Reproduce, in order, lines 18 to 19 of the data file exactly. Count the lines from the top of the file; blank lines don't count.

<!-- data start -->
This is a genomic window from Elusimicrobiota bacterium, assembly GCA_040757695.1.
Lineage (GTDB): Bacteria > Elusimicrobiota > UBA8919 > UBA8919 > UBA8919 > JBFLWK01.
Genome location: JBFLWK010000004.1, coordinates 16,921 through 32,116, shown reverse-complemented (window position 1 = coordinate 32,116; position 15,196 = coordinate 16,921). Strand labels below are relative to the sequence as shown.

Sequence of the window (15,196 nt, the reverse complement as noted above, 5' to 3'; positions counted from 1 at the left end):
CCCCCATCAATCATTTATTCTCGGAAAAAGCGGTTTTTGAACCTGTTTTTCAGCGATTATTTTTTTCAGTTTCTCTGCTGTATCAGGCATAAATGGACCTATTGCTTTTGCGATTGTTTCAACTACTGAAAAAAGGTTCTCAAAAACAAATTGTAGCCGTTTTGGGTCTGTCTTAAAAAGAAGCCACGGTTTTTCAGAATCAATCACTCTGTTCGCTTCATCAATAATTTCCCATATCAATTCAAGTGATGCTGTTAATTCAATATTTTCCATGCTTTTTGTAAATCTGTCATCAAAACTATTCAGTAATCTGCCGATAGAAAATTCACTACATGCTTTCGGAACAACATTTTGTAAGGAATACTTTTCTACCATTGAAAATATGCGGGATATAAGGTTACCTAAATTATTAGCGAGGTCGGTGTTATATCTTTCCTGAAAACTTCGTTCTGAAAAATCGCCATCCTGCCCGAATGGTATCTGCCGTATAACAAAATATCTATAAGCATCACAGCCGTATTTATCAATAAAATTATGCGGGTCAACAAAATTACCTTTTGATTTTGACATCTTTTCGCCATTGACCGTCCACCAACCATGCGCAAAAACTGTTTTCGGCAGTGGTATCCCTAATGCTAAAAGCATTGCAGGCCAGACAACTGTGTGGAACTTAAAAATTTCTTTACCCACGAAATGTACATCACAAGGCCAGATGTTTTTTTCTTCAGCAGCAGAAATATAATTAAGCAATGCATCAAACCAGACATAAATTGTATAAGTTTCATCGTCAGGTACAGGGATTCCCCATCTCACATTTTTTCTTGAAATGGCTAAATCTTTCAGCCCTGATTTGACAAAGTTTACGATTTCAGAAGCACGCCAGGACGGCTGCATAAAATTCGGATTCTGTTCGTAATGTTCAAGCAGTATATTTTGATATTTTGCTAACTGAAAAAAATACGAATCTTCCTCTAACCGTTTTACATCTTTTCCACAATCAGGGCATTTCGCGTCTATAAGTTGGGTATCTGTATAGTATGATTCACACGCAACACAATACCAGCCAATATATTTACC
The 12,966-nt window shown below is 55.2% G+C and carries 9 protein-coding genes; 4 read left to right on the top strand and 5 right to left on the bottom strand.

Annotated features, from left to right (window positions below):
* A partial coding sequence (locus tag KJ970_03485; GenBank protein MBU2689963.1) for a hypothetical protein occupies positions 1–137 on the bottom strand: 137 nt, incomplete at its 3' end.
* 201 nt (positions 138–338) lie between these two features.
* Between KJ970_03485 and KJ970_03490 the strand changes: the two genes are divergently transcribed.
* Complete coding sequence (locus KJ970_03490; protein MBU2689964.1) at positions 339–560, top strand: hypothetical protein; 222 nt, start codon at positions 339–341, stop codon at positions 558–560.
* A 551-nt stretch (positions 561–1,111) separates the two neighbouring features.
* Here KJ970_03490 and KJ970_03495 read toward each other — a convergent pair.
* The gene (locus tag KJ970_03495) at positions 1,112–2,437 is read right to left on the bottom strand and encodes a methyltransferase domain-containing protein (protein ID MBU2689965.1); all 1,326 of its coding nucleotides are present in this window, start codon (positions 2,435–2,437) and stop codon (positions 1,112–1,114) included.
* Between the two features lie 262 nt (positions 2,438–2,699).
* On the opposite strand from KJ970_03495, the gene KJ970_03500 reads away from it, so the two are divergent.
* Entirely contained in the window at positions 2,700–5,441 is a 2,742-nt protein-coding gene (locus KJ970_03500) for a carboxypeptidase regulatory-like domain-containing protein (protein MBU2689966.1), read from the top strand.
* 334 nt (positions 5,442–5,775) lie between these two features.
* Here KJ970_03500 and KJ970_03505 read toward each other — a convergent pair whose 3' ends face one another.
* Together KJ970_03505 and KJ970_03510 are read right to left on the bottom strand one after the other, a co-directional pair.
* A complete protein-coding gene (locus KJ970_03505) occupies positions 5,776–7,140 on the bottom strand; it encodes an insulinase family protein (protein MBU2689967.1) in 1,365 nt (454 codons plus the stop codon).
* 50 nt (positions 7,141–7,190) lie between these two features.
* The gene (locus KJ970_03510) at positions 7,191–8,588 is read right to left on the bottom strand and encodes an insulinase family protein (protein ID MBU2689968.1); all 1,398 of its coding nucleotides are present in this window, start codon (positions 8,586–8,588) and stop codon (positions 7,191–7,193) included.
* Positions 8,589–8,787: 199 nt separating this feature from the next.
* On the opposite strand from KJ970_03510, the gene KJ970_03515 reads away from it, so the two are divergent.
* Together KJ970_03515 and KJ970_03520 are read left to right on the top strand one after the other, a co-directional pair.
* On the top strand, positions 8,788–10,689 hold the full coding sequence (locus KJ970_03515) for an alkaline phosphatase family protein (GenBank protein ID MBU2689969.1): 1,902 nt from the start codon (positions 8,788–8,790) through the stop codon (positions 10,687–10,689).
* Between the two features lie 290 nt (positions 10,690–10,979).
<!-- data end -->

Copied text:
* 334 nt (positions 5,442–5,775) lie between these two features.
* Here KJ970_03500 and KJ970_03505 read toward each other — a convergent pair whose 3' ends face one another.